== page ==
Dog Aggression Towards People: Aggression Toward Individuals (Dogs)


Why Do Dogs Become Aggressive?

Aggression is the most serious behavioral problem that dogs have, and it is unfortunately very common. It’s a symptom of a deeper issue that should always be taken seriously. Aggressive behavior can occur in dogs of any breed, size, age, or gender, and it can be motivated by a variety of factors. Among the most common are:
  • Fear/defense
  • Pain/discomfort
  • Possessiveness
  • Territoriality
  • Redirected

How Aggression Appears

  • A rigid, still body
  • Stiff, high tail that wags slowly (like a rattle snake giving warning)
  • A direct gaze
  • A threatening, deep-throated bark
  • Attacking or lunging at someone
  • Growling, snarling, and displaying teeth
  • Nipping and snapping
  • Biting, trembling
When mild forms of aggression are not properly addressed or punished, they can escalate into more serious forms of aggression. This is why any change in your dog’s behavior should be assessed and addressed right away. To deal with aggression, you should work with a professional who looks at the situation rather than just punishing the person.

Aggression Against Strangers (Aggression Against Strangers)

When a dog is nervous around strangers, especially specific strangers (such as men, children, or uniformed personnel), it’s usually because he hasn’t been properly socialized. A well-socialized dog is unconcerned about his surroundings. However, in order to become socialized, a dog must be exposed to enough positive experiences, particularly when they are young. Aggression occurs when a dog encounters something he is unfamiliar with and attempts to scare the “scared” person away by behaving aggressively. Fear is the driving force behind this behavior. (It doesn’t matter if the stranger is a nice, gentle person; an under-socialized dog doesn’t care.)

Aggression Against Families

Fear is the most common reason for dogs to threaten or bite family members. This is especially true when the dog is reached for or touched, even if the behavior appears to be offensive. Object guarding (possessiveness) and handling issues (discomfort, pain, frustration) are other possibilities.
In pet dogs, possessiveness of food, toys, and sleeping areas is common. They may become enraged over anything, including food dishes and bones, sofas and beds, tissues, and garbage! Problems with handling are also common. Many dogs are naturally averse to having their bodies touched or manipulated in specific places or ways. These dogs may threaten or bite in this context if they have not been taught to accept and enjoy handling and surrendering valuable items.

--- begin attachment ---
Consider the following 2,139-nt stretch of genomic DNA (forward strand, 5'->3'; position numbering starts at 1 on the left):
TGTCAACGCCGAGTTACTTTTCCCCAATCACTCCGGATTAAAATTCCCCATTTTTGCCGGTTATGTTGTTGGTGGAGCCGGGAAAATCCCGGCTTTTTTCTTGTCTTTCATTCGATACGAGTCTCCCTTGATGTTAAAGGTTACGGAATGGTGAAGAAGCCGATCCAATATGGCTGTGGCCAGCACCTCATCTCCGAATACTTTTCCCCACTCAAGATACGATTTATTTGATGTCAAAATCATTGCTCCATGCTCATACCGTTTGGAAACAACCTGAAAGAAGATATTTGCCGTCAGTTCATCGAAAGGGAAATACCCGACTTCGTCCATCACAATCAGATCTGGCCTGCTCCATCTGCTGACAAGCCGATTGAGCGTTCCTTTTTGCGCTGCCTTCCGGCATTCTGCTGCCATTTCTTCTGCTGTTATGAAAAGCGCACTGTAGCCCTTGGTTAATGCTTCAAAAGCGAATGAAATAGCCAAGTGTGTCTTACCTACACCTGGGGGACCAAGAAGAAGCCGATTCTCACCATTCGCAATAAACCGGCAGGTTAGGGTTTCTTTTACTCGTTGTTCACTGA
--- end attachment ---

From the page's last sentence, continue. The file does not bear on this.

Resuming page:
What Can You Do?

Consult your vet first. Aggression can be caused by a medical condition that causes your dog pain, discomfort, anxiety, insecurity, or confusion. You should always call your vet first to rule out a wide range of conditions, from arthritis to brain problems.
Avoidance is a good thing to do. At first, try to stay away from anything that causes your dog to become aggressive. In most cases, it is best to seek professional help and address the aggression with a non-confrontational treatment plan. When friends come over, you may need to cross the street, put your dog in a separate room, feed your dog alone in a separate room, or avoid certain toys entirely.
Make use of management software. You can use tools to help you manage your aggression issues. You can use baby gates in your home to keep your dog out of trouble spots. On-leash management is much easier with a head halter or harness. If you introduce a basket muzzle to your dog in a safe way, it will keep him from biting but still let him pant and drink water.
Punishment is rarely the best solution. Aggression of any kind can be exacerbated by ill-timed or ill-applied punishment. Read the American Veterinary Society of Animal Behavior’s position statement on punishment at for more information.
Seek professional help. Aggression, especially when directed at children, can be dangerous. Always seek the help of a qualified professional for a well-designed behavior modification plan.


  • Spay or neuter your dog if you haven’t already done so.